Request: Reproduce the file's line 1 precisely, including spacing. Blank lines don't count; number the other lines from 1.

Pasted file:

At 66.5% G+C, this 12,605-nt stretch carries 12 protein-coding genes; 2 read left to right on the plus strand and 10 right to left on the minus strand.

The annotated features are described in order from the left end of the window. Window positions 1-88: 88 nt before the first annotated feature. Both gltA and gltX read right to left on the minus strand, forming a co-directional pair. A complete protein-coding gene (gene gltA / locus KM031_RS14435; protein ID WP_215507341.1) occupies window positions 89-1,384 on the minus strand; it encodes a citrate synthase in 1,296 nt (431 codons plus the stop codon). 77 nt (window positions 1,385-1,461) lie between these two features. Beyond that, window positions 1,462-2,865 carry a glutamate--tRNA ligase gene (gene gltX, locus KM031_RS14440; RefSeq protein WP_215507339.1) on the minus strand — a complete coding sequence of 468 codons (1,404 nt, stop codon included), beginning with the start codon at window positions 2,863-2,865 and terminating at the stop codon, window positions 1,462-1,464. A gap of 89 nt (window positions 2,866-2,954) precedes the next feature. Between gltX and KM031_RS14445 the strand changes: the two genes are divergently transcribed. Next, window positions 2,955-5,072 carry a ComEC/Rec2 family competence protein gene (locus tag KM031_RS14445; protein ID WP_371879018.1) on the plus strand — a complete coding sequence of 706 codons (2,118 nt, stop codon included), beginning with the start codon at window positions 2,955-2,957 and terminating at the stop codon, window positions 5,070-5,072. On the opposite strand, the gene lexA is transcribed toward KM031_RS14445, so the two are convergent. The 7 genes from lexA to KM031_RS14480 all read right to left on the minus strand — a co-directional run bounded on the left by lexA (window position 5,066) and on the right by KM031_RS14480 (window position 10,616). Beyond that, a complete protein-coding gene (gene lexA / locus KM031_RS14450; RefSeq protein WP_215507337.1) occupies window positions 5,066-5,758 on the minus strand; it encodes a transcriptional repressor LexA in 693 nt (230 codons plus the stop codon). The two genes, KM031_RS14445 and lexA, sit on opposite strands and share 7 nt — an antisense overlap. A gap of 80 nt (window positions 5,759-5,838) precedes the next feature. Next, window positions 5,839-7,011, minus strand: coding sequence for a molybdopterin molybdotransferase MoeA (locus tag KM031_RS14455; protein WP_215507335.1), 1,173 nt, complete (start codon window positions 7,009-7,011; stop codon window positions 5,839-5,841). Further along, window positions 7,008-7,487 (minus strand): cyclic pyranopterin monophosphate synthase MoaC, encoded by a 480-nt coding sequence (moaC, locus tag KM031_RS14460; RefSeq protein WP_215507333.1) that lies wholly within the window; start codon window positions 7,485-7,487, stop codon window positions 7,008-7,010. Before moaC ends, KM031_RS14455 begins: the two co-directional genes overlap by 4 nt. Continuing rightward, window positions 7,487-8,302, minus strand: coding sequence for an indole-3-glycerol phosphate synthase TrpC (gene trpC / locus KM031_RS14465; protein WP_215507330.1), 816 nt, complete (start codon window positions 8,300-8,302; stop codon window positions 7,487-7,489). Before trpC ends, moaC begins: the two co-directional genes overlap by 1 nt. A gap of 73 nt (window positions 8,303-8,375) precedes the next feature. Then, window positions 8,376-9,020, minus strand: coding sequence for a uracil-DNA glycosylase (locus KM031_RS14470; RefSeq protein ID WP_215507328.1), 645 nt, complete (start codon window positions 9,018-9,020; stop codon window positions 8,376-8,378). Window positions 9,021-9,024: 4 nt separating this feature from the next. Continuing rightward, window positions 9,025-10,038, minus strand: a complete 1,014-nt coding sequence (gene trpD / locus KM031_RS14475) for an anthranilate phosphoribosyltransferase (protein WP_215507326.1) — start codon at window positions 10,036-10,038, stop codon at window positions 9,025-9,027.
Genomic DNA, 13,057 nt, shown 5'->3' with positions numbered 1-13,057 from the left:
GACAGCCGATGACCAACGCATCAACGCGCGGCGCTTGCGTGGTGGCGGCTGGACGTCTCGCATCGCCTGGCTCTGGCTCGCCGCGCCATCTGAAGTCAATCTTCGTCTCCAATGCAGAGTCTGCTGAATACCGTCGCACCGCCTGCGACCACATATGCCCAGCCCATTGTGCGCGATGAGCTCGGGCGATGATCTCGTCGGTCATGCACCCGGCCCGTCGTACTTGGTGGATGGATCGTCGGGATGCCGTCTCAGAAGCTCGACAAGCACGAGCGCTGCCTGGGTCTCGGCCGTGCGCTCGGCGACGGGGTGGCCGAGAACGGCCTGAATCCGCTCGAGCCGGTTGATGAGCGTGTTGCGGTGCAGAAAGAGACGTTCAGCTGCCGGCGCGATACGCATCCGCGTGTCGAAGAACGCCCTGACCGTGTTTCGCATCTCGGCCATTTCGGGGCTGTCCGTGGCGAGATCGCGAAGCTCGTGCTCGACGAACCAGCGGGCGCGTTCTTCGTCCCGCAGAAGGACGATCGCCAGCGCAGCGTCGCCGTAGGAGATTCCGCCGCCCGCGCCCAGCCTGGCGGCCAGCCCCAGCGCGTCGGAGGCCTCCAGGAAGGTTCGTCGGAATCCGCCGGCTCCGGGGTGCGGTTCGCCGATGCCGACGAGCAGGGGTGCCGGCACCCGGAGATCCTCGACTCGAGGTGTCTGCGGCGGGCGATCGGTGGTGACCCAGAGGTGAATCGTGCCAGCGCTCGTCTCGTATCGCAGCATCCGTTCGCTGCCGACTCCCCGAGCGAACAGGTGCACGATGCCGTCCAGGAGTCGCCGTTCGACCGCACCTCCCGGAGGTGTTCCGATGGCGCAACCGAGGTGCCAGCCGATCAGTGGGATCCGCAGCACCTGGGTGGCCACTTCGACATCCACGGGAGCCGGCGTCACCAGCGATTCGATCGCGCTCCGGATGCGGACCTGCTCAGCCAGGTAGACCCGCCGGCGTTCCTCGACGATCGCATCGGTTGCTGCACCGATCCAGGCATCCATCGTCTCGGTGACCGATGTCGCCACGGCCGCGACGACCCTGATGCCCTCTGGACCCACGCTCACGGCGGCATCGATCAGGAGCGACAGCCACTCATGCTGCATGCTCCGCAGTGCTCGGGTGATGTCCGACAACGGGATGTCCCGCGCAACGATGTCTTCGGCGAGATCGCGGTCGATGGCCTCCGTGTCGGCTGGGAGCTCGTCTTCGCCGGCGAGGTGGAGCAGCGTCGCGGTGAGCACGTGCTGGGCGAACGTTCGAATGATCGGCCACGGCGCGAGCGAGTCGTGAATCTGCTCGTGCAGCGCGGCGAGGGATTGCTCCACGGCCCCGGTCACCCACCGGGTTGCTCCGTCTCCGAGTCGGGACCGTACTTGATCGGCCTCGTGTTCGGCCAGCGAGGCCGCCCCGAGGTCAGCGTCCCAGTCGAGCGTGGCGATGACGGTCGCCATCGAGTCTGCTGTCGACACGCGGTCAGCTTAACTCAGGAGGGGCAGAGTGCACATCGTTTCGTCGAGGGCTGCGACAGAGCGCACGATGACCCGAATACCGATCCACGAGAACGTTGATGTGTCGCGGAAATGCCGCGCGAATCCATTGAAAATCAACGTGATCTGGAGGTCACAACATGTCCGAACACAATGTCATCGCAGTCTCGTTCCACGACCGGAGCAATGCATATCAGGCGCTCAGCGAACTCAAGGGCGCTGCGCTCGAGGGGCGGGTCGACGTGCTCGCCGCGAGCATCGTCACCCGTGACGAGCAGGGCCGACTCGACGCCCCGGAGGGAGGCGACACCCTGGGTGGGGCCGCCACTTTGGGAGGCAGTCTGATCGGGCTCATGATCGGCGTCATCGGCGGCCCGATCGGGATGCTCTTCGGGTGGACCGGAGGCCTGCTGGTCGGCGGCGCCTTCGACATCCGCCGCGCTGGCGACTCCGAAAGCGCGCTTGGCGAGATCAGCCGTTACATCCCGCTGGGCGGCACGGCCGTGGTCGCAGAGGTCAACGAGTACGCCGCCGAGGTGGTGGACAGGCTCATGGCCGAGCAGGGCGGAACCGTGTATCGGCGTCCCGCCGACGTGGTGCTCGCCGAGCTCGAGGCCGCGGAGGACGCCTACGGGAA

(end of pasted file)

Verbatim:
At 66.5% G+C, this 12,605-nt stretch carries 12 protein-coding genes; 2 read left to right on the plus strand and 10 right to left on the minus strand.